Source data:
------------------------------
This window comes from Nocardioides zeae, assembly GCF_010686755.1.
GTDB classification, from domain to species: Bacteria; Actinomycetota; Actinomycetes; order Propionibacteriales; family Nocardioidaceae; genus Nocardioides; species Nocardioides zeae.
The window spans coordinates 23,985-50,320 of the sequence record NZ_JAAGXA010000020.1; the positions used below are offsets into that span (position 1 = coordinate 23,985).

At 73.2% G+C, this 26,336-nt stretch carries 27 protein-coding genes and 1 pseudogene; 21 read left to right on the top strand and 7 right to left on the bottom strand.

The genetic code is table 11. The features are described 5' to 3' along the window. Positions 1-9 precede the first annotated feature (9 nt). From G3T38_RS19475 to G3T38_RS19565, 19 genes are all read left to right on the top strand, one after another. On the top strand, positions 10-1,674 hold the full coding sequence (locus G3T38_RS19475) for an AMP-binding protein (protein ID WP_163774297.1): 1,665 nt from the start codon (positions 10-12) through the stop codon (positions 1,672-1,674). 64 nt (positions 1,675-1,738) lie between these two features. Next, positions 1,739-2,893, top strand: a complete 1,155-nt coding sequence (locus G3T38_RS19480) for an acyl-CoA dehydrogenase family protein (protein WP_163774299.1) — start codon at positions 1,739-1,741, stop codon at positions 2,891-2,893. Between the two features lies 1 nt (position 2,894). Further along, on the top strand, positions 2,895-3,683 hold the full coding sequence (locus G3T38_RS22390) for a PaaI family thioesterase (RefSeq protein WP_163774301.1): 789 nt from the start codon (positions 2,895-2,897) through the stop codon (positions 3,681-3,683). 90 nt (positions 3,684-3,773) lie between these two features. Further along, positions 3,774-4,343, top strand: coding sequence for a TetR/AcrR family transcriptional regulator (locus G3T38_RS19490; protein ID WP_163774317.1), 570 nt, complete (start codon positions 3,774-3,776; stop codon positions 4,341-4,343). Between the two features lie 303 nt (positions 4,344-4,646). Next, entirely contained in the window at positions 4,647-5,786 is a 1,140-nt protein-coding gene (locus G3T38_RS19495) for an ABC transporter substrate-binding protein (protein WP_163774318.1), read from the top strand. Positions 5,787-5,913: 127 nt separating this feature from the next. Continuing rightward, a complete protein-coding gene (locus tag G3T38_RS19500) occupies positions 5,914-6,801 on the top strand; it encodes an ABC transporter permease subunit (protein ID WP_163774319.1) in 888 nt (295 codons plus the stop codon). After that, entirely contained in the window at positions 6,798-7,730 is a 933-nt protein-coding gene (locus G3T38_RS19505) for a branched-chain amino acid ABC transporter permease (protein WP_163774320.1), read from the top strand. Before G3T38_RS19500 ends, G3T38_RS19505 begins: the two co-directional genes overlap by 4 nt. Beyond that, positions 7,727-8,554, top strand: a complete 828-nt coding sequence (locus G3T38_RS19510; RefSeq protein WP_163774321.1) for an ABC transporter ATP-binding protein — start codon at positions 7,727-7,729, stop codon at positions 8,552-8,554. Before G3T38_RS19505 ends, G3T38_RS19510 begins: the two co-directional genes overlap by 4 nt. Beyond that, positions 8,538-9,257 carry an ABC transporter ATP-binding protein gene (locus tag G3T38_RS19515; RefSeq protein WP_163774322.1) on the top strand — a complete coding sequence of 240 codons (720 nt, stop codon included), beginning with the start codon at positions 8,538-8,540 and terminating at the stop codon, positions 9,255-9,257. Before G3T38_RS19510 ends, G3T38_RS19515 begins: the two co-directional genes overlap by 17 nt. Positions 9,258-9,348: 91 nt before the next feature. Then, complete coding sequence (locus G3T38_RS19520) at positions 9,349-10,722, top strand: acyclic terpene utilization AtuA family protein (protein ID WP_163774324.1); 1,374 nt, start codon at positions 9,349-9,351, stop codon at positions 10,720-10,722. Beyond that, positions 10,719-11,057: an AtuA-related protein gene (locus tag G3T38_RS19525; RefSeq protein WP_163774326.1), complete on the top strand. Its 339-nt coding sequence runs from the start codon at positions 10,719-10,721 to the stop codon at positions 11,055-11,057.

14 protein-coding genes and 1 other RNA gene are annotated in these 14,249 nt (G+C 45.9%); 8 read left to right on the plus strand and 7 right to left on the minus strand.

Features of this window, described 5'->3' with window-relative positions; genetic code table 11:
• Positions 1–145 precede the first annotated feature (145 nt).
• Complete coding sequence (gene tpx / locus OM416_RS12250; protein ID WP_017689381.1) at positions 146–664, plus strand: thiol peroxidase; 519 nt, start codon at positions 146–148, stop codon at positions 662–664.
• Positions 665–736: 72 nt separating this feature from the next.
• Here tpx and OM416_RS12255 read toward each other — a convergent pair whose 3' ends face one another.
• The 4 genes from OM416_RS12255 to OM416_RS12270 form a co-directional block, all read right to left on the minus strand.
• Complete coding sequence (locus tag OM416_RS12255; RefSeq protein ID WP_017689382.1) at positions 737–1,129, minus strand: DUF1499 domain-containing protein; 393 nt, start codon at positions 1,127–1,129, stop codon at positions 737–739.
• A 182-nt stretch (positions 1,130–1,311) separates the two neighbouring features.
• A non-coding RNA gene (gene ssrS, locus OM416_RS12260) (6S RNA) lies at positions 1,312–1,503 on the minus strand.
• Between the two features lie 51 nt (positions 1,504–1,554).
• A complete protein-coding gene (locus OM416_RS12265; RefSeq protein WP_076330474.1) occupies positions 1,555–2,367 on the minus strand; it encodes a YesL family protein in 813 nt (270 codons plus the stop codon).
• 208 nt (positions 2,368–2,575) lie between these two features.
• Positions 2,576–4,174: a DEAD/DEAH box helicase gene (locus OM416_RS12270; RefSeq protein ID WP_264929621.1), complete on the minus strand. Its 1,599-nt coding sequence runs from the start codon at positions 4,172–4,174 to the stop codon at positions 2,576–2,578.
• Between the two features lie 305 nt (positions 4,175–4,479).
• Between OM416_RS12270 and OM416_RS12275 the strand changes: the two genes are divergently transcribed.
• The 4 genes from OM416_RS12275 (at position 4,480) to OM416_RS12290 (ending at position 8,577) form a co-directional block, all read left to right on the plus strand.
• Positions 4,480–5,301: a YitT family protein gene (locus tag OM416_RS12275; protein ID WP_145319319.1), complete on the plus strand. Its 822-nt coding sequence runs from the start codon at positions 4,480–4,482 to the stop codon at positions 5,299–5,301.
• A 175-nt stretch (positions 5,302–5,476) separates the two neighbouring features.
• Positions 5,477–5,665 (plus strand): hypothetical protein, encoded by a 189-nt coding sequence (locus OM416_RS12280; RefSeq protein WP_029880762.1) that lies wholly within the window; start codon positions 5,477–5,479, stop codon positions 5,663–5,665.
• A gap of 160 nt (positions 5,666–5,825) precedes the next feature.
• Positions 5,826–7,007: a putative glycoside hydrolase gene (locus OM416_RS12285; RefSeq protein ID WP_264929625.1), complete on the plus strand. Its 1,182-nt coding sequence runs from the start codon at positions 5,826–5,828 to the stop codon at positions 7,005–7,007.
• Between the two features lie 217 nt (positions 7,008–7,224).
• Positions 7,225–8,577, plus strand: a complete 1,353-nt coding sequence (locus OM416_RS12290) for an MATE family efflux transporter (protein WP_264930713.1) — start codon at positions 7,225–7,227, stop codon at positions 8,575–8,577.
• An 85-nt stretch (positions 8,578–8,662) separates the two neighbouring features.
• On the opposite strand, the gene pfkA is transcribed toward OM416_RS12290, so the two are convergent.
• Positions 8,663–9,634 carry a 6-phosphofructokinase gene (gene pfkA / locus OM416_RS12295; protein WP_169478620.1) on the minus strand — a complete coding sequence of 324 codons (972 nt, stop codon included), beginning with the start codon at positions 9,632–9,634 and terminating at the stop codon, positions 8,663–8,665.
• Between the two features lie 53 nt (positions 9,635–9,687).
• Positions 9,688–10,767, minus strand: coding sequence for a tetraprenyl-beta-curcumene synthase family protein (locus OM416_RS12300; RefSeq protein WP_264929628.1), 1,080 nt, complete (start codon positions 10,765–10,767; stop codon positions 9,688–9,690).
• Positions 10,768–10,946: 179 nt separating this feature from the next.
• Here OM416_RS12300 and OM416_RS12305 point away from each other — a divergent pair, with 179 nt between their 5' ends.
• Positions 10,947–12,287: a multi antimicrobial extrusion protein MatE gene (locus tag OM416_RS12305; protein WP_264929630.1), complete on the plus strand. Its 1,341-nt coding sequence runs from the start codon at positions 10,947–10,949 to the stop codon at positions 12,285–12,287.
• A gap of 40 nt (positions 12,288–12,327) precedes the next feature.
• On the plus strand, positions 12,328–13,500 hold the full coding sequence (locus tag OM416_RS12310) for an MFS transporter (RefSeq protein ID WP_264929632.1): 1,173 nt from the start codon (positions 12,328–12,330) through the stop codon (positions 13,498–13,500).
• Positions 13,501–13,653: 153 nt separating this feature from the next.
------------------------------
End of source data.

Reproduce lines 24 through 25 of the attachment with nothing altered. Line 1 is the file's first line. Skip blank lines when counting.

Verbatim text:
• A 175-nt stretch (positions 5,302–5,476) separates the two neighbouring features.
• Positions 5,477–5,665 (plus strand): hypothetical protein, encoded by a 189-nt coding sequence (locus OM416_RS12280; RefSeq protein WP_029880762.1) that lies wholly within the window; start codon positions 5,477–5,479, stop codon positions 5,663–5,665.